With the open clubface during the swing, you can now swing the club with quite a lot of speed, without sending the ball way over the green. Actually a good amount of club speed in the bunker brings along a few advantages:

• It creates a higher trajectory on the ball-flight.

• It creates more backspin on the ball.

• It makes it easier to have the club glide over the sand instead of digging into it.

Bunker-speedDont be afraid to put a lot of speed on the club in the bunker. Speed is your friend!

11. Don’t tip back!

During the swing, it is really important to keep your head still. With that I mean that the head shouldn’t be moving to much  away from the target. The head is the center of the swing, and moving your head will have a HUGE effect on where and how the club hits the sand.

Don’t mistake this with looking down all the time! The head should be turning with the balls as it is hit.

Bunker-weight-forward In picture 1 you will se me tipping back during the downswing, with my weight placed mainly on the back foot. This is no good. In picture 2 the weight has moved forward and is placed mainly over the lead / front foot which if to prefer!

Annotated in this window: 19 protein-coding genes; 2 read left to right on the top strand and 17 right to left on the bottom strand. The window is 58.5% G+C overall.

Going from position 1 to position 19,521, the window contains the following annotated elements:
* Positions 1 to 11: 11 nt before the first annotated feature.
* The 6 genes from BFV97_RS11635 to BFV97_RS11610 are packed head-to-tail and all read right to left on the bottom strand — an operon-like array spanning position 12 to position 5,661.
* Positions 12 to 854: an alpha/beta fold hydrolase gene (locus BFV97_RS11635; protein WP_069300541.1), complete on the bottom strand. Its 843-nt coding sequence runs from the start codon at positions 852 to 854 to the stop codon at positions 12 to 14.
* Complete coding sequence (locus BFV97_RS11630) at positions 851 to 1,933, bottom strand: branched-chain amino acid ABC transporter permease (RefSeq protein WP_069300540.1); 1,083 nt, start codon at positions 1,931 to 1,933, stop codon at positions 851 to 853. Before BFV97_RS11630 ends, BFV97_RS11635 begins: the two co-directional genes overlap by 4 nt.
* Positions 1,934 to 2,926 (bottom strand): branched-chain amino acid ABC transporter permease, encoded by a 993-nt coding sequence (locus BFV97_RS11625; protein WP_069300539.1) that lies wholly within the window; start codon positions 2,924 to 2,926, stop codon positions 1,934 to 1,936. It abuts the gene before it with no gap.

12. Extend my friend

During the downswing and impact zone, the body should start extending. This ensures the hands moving upwards during impact, which will give the best club/sand interaction. Imagining a full swing, how the hips and upper body is extending towards the ball, during impact and in the follow-through. The same motions should happen in a bunkershot.

Bunker-extendPicture 1 shows a bunkershot with no extension in the body. This is a no go! Picture 2 shows a shot where the player look down for way to long time, this limits the extension and rotation in the body. Picture 3 shows a shot where the head and body has turned and the body is in extension which is how it should be. 

13. Control entry point in the sand

Where the club makes contact with the sand at first is extremely important, and has a major effect on the trajectory of the shot. The distance the sand is hit before the ball can vary a lot depending on the intended flight, but for a basic bunkershot the club should hit the sand about 1-2 inches before the ball.



14. Control the depth in the sand

An extremely underrated factor in bunker shots is the depth, which the clubhead reaches in the sand. If the entry point is good, but the depth is way to deep, you are never going to hit crisp bunker shots.

How do you control the depth then?

It is combination of many of the above-descripted principles. Keeping the head (centrum of swing) stable, keeping the clubface open, and extending through the impact zone are some of the most important elements in controlling the depth.